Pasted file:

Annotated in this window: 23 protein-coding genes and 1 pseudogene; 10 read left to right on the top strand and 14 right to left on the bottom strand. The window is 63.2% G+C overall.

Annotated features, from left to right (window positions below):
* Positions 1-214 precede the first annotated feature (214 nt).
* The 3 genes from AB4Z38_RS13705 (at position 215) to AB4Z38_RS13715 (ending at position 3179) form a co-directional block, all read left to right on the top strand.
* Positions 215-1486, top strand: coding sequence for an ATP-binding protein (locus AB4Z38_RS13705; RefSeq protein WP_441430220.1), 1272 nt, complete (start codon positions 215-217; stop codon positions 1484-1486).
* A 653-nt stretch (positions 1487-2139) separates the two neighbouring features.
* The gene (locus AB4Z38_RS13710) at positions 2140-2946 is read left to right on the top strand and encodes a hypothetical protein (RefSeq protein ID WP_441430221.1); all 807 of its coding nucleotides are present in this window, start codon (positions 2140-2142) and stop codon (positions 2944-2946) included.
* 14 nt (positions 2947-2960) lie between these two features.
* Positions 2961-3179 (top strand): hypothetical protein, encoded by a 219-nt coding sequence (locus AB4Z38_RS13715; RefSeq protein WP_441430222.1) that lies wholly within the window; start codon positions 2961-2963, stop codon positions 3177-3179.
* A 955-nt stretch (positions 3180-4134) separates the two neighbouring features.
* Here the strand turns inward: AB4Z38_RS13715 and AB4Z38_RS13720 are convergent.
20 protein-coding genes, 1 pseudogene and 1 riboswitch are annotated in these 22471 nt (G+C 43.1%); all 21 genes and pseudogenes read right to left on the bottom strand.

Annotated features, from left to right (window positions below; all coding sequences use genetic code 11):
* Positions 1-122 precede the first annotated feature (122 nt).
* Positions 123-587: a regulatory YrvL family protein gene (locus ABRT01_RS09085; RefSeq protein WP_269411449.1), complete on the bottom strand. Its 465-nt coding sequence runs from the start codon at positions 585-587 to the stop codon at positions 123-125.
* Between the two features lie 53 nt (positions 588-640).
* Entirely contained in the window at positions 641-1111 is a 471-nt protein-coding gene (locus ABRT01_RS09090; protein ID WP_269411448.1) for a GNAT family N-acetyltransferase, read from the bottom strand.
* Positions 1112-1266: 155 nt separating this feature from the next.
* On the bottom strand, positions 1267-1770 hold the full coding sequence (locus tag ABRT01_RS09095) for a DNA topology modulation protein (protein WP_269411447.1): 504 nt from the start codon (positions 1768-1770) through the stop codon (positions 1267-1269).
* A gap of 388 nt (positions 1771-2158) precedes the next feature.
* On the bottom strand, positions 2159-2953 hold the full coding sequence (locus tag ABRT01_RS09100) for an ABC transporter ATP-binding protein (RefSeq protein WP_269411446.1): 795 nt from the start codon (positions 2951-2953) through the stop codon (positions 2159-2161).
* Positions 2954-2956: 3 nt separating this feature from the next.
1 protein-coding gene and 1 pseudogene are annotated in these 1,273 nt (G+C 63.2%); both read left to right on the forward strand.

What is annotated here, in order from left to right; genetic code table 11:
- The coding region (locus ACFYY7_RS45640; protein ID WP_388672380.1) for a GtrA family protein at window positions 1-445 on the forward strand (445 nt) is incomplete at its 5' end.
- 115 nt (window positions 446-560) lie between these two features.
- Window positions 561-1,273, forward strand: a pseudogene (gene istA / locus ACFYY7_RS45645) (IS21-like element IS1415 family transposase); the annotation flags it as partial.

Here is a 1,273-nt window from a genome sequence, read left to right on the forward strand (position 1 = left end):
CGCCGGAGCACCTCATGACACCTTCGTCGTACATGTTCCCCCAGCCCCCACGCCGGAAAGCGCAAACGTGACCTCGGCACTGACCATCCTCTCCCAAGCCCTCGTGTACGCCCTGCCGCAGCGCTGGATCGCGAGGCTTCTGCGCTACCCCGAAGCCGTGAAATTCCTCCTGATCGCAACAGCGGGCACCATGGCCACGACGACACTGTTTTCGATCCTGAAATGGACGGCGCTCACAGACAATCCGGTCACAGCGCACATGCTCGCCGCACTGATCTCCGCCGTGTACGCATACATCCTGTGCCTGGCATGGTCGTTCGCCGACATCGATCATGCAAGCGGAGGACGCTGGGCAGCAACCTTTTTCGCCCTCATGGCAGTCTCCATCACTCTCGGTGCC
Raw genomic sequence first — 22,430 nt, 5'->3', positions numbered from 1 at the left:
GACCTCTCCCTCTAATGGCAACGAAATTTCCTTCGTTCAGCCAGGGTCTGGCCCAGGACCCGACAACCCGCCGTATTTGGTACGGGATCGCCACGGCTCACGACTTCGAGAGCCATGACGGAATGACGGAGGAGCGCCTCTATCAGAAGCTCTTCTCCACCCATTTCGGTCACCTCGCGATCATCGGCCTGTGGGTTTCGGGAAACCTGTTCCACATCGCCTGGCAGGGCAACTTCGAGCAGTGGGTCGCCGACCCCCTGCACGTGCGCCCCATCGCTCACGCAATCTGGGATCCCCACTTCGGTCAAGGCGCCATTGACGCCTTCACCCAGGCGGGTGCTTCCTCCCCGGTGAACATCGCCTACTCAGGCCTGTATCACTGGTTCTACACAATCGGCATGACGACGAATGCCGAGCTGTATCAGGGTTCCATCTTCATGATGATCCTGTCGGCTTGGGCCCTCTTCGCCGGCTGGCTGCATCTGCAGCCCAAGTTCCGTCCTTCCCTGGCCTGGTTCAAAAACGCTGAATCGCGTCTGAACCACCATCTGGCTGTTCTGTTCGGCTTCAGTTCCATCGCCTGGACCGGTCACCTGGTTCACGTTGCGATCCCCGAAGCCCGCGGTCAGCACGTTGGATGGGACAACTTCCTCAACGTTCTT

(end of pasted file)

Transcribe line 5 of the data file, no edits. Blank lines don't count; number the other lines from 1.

* Positions 215-1486, top strand: coding sequence for an ATP-binding protein (locus AB4Z38_RS13705; RefSeq protein WP_441430220.1), 1272 nt, complete (start codon positions 215-217; stop codon positions 1484-1486).